HHS Finds IT Boosts Quality, Efficiency Of Healthcare
Literature review shows 92% of recent studies support the government's push to bring technology into the medical office.
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Slideshow: Health IT Boosts Patient Care, Safety
A study conducted by the Office of the National Coordinator for Health Information Technology (ONC) in the Department of Health and Human Services (HHS) has found that 92% of recent articles showed that health IT (HIT) has an overall positive effect on key aspects of care, including quality and efficiency of healthcare.
Published in the March issue of Health Affairs, the study also found that some providers are dissatisfied with electronic health records (EHRs) and that their discontent with unsatisfactory technology or technology support is a barrier to achieving the potential of health IT.
Nevertheless, the report, "The Benefits of Health Information Technology: A Review of the Recent Literature Shows Predominantly Positive Results," concludes that health IT improves the overall quality of care and that the results validate the Obama administration's decision to increase health IT spending, which the report describes as a worthwhile endeavor.
David Blumenthal, national coordinator for HIT and one of the authors of the review, said in a statement: "This article brings us much more up-to-date, both in our confidence regarding the overwhelming evidence of the benefits of adoption and use of HIT, and also in our understanding of problem areas that still need to be addressed."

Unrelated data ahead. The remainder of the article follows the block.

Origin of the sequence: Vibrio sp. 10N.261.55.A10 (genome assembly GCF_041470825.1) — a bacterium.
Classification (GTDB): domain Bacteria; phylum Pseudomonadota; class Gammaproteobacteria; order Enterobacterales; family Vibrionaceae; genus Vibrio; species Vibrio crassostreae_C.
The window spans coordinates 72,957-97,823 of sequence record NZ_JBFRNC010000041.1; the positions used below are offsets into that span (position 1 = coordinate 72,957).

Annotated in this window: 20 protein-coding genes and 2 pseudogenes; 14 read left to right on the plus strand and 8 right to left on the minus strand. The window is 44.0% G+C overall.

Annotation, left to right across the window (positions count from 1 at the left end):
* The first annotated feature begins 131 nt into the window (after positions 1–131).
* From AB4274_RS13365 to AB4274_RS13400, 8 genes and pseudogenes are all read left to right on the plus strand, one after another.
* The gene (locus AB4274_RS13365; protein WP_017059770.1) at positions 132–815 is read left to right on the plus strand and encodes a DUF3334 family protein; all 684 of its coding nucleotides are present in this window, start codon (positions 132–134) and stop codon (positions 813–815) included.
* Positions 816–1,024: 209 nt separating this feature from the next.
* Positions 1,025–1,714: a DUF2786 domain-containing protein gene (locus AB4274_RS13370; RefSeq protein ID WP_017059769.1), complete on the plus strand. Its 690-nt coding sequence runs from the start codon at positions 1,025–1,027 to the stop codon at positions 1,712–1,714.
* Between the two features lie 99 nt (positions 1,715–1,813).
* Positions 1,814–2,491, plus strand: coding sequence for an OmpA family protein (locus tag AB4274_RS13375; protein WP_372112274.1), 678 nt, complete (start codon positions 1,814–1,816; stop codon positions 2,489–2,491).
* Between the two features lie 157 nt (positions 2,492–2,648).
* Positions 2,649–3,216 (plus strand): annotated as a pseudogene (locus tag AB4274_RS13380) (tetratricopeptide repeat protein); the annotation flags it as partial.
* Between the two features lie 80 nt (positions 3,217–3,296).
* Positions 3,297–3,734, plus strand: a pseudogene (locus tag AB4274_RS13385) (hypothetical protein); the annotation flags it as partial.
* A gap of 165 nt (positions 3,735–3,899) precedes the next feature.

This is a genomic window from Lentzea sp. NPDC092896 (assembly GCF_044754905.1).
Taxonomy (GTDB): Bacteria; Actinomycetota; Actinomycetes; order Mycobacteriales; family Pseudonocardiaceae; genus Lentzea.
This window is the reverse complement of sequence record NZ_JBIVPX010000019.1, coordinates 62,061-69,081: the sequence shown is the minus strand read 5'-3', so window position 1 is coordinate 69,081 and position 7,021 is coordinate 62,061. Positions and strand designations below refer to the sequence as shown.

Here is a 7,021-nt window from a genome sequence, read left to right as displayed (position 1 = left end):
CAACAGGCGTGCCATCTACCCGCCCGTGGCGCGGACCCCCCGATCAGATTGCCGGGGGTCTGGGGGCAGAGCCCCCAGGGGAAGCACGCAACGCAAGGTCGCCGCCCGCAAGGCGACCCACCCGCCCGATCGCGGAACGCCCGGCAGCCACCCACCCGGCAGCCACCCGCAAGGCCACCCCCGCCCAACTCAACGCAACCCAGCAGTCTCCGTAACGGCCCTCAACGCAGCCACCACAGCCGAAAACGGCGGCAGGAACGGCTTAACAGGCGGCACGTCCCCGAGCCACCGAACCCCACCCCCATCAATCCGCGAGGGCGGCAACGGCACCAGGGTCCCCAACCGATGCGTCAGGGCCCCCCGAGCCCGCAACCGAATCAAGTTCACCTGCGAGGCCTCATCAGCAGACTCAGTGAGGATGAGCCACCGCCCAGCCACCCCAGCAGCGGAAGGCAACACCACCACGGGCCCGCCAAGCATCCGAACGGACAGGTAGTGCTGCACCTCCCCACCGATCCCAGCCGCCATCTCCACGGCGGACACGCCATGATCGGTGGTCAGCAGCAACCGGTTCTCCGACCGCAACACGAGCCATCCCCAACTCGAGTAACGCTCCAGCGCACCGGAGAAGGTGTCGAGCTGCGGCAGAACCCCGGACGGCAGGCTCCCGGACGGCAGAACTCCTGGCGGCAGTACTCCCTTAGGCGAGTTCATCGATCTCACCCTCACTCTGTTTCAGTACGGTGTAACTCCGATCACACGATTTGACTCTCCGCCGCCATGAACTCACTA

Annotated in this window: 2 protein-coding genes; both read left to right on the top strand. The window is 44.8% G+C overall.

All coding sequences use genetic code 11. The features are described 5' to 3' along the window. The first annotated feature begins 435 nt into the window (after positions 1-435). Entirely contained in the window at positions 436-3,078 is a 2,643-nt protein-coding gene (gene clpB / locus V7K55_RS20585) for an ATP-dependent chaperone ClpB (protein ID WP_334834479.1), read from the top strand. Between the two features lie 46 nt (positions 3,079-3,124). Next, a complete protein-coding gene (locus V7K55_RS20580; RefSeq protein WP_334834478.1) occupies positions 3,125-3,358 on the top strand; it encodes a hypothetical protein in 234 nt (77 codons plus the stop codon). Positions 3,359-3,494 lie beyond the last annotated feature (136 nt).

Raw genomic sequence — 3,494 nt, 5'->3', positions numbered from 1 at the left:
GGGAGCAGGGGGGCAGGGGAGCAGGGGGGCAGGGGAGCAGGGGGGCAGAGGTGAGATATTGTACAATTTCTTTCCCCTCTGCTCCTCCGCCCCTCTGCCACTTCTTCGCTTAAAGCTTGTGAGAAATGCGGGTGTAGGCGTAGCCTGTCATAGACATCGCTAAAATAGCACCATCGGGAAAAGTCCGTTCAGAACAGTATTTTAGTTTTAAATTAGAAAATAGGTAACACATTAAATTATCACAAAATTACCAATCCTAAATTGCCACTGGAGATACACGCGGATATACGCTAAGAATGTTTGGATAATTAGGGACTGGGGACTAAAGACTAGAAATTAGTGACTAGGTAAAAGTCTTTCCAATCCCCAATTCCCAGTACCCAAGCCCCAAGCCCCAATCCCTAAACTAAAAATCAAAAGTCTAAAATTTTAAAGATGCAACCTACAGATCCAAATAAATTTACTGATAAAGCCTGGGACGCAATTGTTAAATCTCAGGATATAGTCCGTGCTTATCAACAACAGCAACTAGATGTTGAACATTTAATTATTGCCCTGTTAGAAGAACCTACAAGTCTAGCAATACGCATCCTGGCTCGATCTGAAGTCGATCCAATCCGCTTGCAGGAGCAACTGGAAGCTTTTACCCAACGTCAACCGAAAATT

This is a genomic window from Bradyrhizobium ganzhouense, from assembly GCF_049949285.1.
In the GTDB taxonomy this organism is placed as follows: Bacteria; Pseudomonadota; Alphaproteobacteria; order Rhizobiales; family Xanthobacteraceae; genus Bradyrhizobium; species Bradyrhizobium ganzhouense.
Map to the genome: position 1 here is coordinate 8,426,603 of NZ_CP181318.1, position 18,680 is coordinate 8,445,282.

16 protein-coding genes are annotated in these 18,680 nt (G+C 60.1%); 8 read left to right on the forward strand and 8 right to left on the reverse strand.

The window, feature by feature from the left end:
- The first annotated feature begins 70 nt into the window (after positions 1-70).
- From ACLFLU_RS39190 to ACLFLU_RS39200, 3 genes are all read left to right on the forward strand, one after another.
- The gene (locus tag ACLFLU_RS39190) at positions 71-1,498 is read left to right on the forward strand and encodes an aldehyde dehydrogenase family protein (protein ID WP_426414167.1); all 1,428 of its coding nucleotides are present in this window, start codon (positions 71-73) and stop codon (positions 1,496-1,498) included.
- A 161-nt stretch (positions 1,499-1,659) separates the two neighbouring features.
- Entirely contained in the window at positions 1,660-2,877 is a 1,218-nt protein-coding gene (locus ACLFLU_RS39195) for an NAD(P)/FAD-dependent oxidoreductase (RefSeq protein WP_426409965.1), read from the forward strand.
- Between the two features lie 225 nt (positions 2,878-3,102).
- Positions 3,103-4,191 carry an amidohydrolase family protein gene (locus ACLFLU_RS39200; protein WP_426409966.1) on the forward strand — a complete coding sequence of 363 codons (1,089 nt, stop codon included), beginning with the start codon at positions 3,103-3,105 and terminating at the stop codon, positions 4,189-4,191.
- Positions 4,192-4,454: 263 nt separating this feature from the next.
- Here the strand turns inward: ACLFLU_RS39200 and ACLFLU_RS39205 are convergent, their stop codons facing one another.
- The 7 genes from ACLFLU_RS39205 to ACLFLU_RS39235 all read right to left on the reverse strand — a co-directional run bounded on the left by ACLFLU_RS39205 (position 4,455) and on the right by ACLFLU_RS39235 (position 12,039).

Just last month, Blumenthal criticized the results of a Stanford University study that showed that the use of EHRs did not significantly improve the quality of patient care, even when they were used with clinical decision support (CDS) systems that help health professionals make clinical decisions to better manage patient care.
Blumenthal said the Stanford study was flawed because the data was collected from 2005 to 2007 and is based on outdated health IT systems. He said the data did not reflect health IT systems in their modern form.
By contrast, the ONC study, which used methods that were employed by two previous independent reviews, included articles published from July 2007 up to February 2010, following up on earlier reviews of the literature from 1995 to 2004 and from 2004 to 2007.
The authors also said they included peer-reviewed publications assessing the effects of EHRs; computerized provider order entry (CPOE); CDS systems; health information exchanges (HIEs); e-prescribing for outpatients; patients' personal health records; patient registries; telemedicine or remote monitoring; information retrieval; and administrative functions.
"This review is important because it helps us correct for the lag in evidence that occurs naturally in the dynamic HIT field, where changes in technology and accelerating adoption cause the old literature to become quickly outdated," Blumenthal said.
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